The next step of the research is to shrink the devices so they can wrap around smaller objects and add more sensory components, Reeder said.


Contact: LaKisha Ladson
University of Texas at Dallas

Related biology news :

1. UT Dallas awarded $1 million to improve prosthetics for soldiers
2. UT Dallas professor wins $2.3 million NIH award
3. UT Dallas study: Initial success for new tinnitus treatment
4. UT Dallas computer scientists create 3-D technique
5. UT Dallas researchers find early success in new treatment for stroke recovery
6. UT Dallas researchers pushing the boundaries of virtual reality
7. UT Dallas researchers awarded $4.3 million to create next-generation technologies
8. Illinois initiative creates futuristic facility
9. Team creates MRI for the nanoscale
10. Protein creates paths for growing nerve cells
11. Rice, Texas Childrens team creates biocompatible patch to heal infants with birth defects
Post Your Comments:
(Date:11/2/2015)...  SRI International has been awarded a contract of ... to the National Cancer Institute (NCI) PREVENT Cancer Program ... modern testing and support facilities, and analytical instrumentation to ... studies to evaluate potential cancer prevention drugs. ... Drug Development Program is an NCI-supported pipeline to bring ...
(Date:10/29/2015)... , Oct. 29, 2015  Rubicon Genomics, Inc., ... U.S. distribution of its DNA library preparation products, ... Rubicon,s new ThruPLEX Plasma-seq kit. ThruPLEX Plasma-seq has ... preparation of NGS libraries for liquid biopsies--the analysis ... and prognostic applications in cancer and other conditions. ...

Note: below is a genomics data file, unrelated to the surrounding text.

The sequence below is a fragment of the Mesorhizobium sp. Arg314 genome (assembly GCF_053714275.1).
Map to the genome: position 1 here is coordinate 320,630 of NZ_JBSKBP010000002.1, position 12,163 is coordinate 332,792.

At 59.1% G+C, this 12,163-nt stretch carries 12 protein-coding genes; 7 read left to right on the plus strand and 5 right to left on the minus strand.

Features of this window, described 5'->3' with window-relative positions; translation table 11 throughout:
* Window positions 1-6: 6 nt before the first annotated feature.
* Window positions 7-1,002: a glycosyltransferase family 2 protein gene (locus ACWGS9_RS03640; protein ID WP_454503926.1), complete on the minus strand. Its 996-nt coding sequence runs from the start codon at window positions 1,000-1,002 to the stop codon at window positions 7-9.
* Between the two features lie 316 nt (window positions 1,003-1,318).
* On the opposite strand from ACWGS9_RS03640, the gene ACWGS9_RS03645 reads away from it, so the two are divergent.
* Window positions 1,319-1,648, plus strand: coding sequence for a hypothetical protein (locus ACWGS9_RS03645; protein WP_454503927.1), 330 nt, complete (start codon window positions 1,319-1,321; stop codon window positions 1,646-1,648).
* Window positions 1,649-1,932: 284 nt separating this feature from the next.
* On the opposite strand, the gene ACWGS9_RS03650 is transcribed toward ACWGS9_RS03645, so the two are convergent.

(Date:10/27/2015)... -- In the present market scenario, security is one ... verticals such as banking, healthcare, defense, electronic gadgets, and ... secure & simplified access control and growing rate of ... bank accounts, misuse of users, , and so on. ... and smartphones are expected to provide potential opportunities for ...
Breaking Biology News(10 mins):
(Date:11/24/2015)... 2015  Asia-Pacific (APAC) holds the third-largest share ... The trend of outsourcing to low-cost locations is ... volume share for the region in the short ... in the CRO industry will improve. ... ), finds that the market earned revenues ...
(Date:11/24/2015)... Nov. 24, 2015 Cepheid (NASDAQ: CPHD ... at the following conference, and invited investors to participate ...      Tuesday, December 1, 2015 at 11.00 a.m. ...      Tuesday, December 1, 2015 at 11.00 a.m. ... New York, NY      Tuesday, December ...
(Date:11/24/2015)... /CNW/ - iCo Therapeutics ("iCo" or "the Company") (TSX-V: ... the quarter ended September 30, 2015. Amounts, unless ... presented under International Financial Reporting Standards ("IFRS"). ... Andrew Rae , President & CEO of ... only value enriching for this clinical program, but ...
(Date:11/24/2015)... ... 24, 2015 , ... International Society for Pharmaceutical Engineering (ISPE) ... annual events for pharmaceutical manufacturing: 2015 Annual Meeting. The conference took place in ... largest number of attendees in more than a decade. , “The 2015 ...
Breaking Biology Technology: